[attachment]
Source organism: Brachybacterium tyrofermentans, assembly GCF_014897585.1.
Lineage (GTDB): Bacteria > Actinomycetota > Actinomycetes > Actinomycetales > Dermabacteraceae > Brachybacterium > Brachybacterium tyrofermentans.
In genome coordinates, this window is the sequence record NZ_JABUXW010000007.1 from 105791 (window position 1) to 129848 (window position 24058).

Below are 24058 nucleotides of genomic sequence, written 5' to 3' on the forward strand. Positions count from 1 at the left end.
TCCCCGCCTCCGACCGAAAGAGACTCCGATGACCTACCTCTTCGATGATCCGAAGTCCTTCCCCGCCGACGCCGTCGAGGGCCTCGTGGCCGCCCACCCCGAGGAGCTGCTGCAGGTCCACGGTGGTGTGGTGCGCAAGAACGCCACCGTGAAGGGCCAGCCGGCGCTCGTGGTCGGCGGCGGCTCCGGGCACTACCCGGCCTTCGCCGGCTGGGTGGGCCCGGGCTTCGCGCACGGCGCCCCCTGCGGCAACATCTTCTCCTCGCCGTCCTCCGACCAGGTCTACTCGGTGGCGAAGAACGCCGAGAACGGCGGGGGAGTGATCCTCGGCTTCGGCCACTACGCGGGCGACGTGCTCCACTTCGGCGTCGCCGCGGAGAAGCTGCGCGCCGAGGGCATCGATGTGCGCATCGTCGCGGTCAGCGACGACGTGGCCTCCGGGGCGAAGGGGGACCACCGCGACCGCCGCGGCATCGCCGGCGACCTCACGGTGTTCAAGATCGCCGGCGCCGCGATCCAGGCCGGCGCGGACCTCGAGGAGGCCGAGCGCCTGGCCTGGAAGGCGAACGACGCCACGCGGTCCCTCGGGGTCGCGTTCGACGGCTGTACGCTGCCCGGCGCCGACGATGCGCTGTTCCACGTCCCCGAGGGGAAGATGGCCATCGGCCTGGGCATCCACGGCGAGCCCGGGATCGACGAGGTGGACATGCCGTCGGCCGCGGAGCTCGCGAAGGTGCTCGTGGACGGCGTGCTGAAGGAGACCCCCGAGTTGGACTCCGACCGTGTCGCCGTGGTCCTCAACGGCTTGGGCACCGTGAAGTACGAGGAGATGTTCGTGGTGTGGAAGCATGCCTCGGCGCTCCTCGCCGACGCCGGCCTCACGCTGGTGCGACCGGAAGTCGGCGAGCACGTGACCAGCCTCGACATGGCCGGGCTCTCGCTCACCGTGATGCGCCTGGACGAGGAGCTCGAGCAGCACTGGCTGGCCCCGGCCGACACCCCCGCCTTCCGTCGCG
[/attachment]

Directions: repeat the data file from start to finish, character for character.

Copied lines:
Source organism: Brachybacterium tyrofermentans, assembly GCF_014897585.1.
Lineage (GTDB): Bacteria > Actinomycetota > Actinomycetes > Actinomycetales > Dermabacteraceae > Brachybacterium > Brachybacterium tyrofermentans.
In genome coordinates, this window is the sequence record NZ_JABUXW010000007.1 from 105791 (window position 1) to 129848 (window position 24058).

Below are 24058 nucleotides of genomic sequence, written 5' to 3' on the forward strand. Positions count from 1 at the left end.
TCCCCGCCTCCGACCGAAAGAGACTCCGATGACCTACCTCTTCGATGATCCGAAGTCCTTCCCCGCCGACGCCGTCGAGGGCCTCGTGGCCGCCCACCCCGAGGAGCTGCTGCAGGTCCACGGTGGTGTGGTGCGCAAGAACGCCACCGTGAAGGGCCAGCCGGCGCTCGTGGTCGGCGGCGGCTCCGGGCACTACCCGGCCTTCGCCGGCTGGGTGGGCCCGGGCTTCGCGCACGGCGCCCCCTGCGGCAACATCTTCTCCTCGCCGTCCTCCGACCAGGTCTACTCGGTGGCGAAGAACGCCGAGAACGGCGGGGGAGTGATCCTCGGCTTCGGCCACTACGCGGGCGACGTGCTCCACTTCGGCGTCGCCGCGGAGAAGCTGCGCGCCGAGGGCATCGATGTGCGCATCGTCGCGGTCAGCGACGACGTGGCCTCCGGGGCGAAGGGGGACCACCGCGACCGCCGCGGCATCGCCGGCGACCTCACGGTGTTCAAGATCGCCGGCGCCGCGATCCAGGCCGGCGCGGACCTCGAGGAGGCCGAGCGCCTGGCCTGGAAGGCGAACGACGCCACGCGGTCCCTCGGGGTCGCGTTCGACGGCTGTACGCTGCCCGGCGCCGACGATGCGCTGTTCCACGTCCCCGAGGGGAAGATGGCCATCGGCCTGGGCATCCACGGCGAGCCCGGGATCGACGAGGTGGACATGCCGTCGGCCGCGGAGCTCGCGAAGGTGCTCGTGGACGGCGTGCTGAAGGAGACCCCCGAGTTGGACTCCGACCGTGTCGCCGTGGTCCTCAACGGCTTGGGCACCGTGAAGTACGAGGAGATGTTCGTGGTGTGGAAGCATGCCTCGGCGCTCCTCGCCGACGCCGGCCTCACGCTGGTGCGACCGGAAGTCGGCGAGCACGTGACCAGCCTCGACATGGCCGGGCTCTCGCTCACCGTGATGCGCCTGGACGAGGAGCTCGAGCAGCACTGGCTGGCCCCGGCCGACACCCCCGCCTTCCGTCGCG